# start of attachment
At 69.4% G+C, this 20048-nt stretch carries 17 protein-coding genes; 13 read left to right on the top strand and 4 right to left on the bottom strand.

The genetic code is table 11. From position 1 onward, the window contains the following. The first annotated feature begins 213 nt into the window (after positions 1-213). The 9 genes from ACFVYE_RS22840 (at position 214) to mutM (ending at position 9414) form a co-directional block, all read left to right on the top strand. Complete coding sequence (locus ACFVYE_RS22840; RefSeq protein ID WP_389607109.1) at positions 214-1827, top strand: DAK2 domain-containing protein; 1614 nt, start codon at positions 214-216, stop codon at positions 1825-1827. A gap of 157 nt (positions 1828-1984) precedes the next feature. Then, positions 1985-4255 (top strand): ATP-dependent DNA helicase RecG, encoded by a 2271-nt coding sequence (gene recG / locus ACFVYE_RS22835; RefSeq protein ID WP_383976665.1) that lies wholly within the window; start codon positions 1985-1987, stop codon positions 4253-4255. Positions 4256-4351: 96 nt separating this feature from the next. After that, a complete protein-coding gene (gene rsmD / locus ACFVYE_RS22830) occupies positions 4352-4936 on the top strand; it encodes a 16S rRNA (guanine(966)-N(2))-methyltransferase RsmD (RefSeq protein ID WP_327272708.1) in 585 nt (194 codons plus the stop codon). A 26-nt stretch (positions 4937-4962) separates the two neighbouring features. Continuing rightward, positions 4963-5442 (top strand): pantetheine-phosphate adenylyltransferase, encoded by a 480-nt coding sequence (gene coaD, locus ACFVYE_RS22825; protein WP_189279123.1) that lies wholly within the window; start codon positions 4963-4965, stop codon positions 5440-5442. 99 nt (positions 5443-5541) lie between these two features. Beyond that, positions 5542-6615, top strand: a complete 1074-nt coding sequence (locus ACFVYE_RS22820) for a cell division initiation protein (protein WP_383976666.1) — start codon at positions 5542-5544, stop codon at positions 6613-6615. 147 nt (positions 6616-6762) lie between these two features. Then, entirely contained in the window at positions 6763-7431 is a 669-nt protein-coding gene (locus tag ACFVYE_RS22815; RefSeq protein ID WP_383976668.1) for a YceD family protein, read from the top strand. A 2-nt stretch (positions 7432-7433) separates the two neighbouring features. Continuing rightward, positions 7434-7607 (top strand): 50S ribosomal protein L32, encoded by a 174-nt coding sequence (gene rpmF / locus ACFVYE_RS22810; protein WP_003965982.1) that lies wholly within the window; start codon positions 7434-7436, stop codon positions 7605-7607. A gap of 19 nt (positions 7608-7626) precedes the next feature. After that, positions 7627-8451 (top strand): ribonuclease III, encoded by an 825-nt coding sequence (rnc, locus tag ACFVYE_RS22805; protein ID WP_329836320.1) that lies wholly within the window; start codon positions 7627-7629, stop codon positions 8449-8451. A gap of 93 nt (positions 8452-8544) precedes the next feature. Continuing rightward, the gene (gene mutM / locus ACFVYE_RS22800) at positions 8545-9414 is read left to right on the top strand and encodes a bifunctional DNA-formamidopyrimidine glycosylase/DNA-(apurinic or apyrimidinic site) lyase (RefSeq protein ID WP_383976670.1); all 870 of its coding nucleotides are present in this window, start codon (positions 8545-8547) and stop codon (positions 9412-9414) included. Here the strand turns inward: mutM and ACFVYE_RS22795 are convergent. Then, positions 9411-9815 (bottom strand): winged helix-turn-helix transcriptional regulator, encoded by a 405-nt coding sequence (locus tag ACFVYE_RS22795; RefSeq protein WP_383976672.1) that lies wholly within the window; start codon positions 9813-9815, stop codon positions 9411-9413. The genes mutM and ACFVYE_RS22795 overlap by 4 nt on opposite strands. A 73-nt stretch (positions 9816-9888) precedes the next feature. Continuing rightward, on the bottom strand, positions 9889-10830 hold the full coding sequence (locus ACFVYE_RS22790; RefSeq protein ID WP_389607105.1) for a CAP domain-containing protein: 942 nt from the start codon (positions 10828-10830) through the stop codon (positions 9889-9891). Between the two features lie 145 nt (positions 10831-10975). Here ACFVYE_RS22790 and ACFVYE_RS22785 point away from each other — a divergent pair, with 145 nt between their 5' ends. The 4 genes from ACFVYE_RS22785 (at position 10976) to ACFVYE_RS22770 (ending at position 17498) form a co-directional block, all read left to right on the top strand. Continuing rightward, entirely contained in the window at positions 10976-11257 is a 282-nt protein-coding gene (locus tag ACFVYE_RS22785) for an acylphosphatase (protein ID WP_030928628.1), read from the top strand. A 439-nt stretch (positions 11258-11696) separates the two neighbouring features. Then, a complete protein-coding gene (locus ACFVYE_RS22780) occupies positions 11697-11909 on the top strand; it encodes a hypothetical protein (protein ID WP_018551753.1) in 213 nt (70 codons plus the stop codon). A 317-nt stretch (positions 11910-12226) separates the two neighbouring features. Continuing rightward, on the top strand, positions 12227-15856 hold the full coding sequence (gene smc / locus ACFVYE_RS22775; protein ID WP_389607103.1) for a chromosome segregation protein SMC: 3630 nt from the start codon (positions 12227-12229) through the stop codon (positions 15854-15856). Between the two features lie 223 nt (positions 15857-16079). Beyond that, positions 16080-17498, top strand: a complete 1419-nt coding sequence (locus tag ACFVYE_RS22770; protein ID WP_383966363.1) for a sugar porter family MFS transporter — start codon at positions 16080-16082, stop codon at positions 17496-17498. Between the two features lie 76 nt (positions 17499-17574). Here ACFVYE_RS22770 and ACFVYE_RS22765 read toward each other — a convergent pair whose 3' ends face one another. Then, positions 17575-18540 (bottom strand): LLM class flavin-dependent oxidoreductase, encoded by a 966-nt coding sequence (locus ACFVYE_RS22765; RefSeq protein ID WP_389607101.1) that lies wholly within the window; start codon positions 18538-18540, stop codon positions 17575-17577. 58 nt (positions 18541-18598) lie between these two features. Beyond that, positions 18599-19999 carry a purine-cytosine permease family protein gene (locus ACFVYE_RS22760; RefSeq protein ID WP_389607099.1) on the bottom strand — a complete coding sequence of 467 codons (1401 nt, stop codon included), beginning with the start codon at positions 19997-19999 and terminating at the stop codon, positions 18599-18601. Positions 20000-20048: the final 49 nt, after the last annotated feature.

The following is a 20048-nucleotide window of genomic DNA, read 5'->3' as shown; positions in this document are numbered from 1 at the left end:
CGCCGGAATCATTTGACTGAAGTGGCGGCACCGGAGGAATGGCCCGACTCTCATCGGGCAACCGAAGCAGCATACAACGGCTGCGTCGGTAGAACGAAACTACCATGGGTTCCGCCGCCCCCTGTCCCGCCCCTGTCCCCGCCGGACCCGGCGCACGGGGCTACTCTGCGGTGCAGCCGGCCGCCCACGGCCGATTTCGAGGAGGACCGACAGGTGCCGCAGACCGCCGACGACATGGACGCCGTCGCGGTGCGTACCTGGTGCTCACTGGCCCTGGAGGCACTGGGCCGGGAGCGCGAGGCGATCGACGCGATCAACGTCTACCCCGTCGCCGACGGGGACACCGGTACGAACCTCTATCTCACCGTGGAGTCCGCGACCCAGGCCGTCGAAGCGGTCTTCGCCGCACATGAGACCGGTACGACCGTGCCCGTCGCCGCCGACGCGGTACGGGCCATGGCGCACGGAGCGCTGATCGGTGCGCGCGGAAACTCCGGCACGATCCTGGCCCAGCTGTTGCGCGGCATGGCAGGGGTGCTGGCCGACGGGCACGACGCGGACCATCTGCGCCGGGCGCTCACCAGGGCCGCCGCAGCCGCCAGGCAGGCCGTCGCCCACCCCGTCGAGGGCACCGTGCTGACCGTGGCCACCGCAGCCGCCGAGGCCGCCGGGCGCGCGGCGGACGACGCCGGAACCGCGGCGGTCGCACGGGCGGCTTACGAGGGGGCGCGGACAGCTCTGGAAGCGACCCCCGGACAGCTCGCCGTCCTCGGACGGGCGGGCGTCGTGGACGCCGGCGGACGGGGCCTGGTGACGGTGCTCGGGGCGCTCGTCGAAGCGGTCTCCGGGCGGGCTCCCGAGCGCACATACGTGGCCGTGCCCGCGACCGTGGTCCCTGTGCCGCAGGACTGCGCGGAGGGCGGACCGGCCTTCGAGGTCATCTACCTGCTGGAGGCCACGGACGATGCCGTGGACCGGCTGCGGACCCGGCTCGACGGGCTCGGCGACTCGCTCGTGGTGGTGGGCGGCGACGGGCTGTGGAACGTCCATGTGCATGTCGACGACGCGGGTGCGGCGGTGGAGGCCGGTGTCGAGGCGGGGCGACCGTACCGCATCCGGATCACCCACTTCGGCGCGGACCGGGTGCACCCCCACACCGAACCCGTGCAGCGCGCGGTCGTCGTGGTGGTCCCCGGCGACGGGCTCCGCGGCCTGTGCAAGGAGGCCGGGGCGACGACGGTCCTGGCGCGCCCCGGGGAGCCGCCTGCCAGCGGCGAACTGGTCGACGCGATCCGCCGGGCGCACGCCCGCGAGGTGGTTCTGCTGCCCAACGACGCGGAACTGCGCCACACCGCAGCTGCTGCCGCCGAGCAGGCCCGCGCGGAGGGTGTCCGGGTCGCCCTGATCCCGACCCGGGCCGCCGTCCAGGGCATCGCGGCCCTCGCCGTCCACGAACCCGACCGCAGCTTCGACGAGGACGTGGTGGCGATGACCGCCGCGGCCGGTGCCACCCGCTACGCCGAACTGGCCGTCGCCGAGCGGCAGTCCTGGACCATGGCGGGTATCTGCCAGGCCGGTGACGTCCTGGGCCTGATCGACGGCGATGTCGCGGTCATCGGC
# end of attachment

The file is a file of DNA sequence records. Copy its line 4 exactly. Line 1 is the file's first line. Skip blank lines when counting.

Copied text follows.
CGCCGGAATCATTTGACTGAAGTGGCGGCACCGGAGGAATGGCCCGACTCTCATCGGGCAACCGAAGCAGCATACAACGGCTGCGTCGGTAGAACGAAACTACCATGGGTTCCGCCGCCCCCTGTCCCGCCCCTGTCCCCGCCGGACCCGGCGCACGGGGCTACTCTGCGGTGCAGCCGGCCGCCCACGGCCGATTTCGAGGAGGACCGACAGGTGCCGCAGACCGCCGACGACATGGACGCCGTCGCGGTGCGTACCTGGTGCTCACTGGCCCTGGAGGCACTGGGCCGGGAGCGCGAGGCGATCGACGCGATCAACGTCTACCCCGTCGCCGACGGGGACACCGGTACGAACCTCTATCTCACCGTGGAGTCCGCGACCCAGGCCGTCGAAGCGGTCTTCGCCGCACATGAGACCGGTACGACCGTGCCCGTCGCCGCCGACGCGGTACGGGCCATGGCGCACGGAGCGCTGATCGGTGCGCGCGGAAACTCCGGCACGATCCTGGCCCAGCTGTTGCGCGGCATGGCAGGGGTGCTGGCCGACGGGCACGACGCGGACCATCTGCGCCGGGCGCTCACCAGGGCCGCCGCAGCCGCCAGGCAGGCCGTCGCCCACCCCGTCGAGGGCACCGTGCTGACCGTGGCCACCGCAGCCGCCGAGGCCGCCGGGCGCGCGGCGGACGACGCCGGAACCGCGGCGGTCGCACGGGCGGCTTACGAGGGGGCGCGGACAGCTCTGGAAGCGACCCCCGGACAGCTCGCCGTCCTCGGACGGGCGGGCGTCGTGGACGCCGGCGGACGGGGCCTGGTGACGGTGCTCGGGGCGCTCGTCGAAGCGGTCTCCGGGCGGGCTCCCGAGCGCACATACGTGGCCGTGCCCGCGACCGTGGTCCCTGTGCCGCAGGACTGCGCGGAGGGCGGACCGGCCTTCGAGGTCATCTACCTGCTGGAGGCCACGGACGATGCCGTGGACCGGCTGCGGACCCGGCTCGACGGGCTCGGCGACTCGCTCGTGGTGGTGGGCGGCGACGGGCTGTGGAACGTCCATGTGCATGTCGACGACGCGGGTGCGGCGGTGGAGGCCGGTGTCGAGGCGGGGCGACCGTACCGCATCCGGATCACCCACTTCGGCGCGGACCGGGTGCACCCCCACACCGAACCCGTGCAGCGCGCGGTCGTCGTGGTGGTCCCCGGCGACGGGCTCCGCGGCCTGTGCAAGGAGGCCGGGGCGACGACGGTCCTGGCGCGCCCCGGGGAGCCGCCTGCCAGCGGCGAACTGGTCGACGCGATCCGCCGGGCGCACGCCCGCGAGGTGGTTCTGCTGCCCAACGACGCGGAACTGCGCCACACCGCAGCTGCTGCCGCCGAGCAGGCCCGCGCGGAGGGTGTCCGGGTCGCCCTGATCCCGACCCGGGCCGCCGTCCAGGGCATCGCGGCCCTCGCCGTCCACGAACCCGACCGCAGCTTCGACGAGGACGTGGTGGCGATGACCGCCGCGGCCGGTGCCACCCGCTACGCCGAACTGGCCGTCGCCGAGCGGCAGTCCTGGACCATGGCGGGTATCTGCCAGGCCGGTGACGTCCTGGGCCTGATCGACGGCGATGTCGCGGTCATCGGC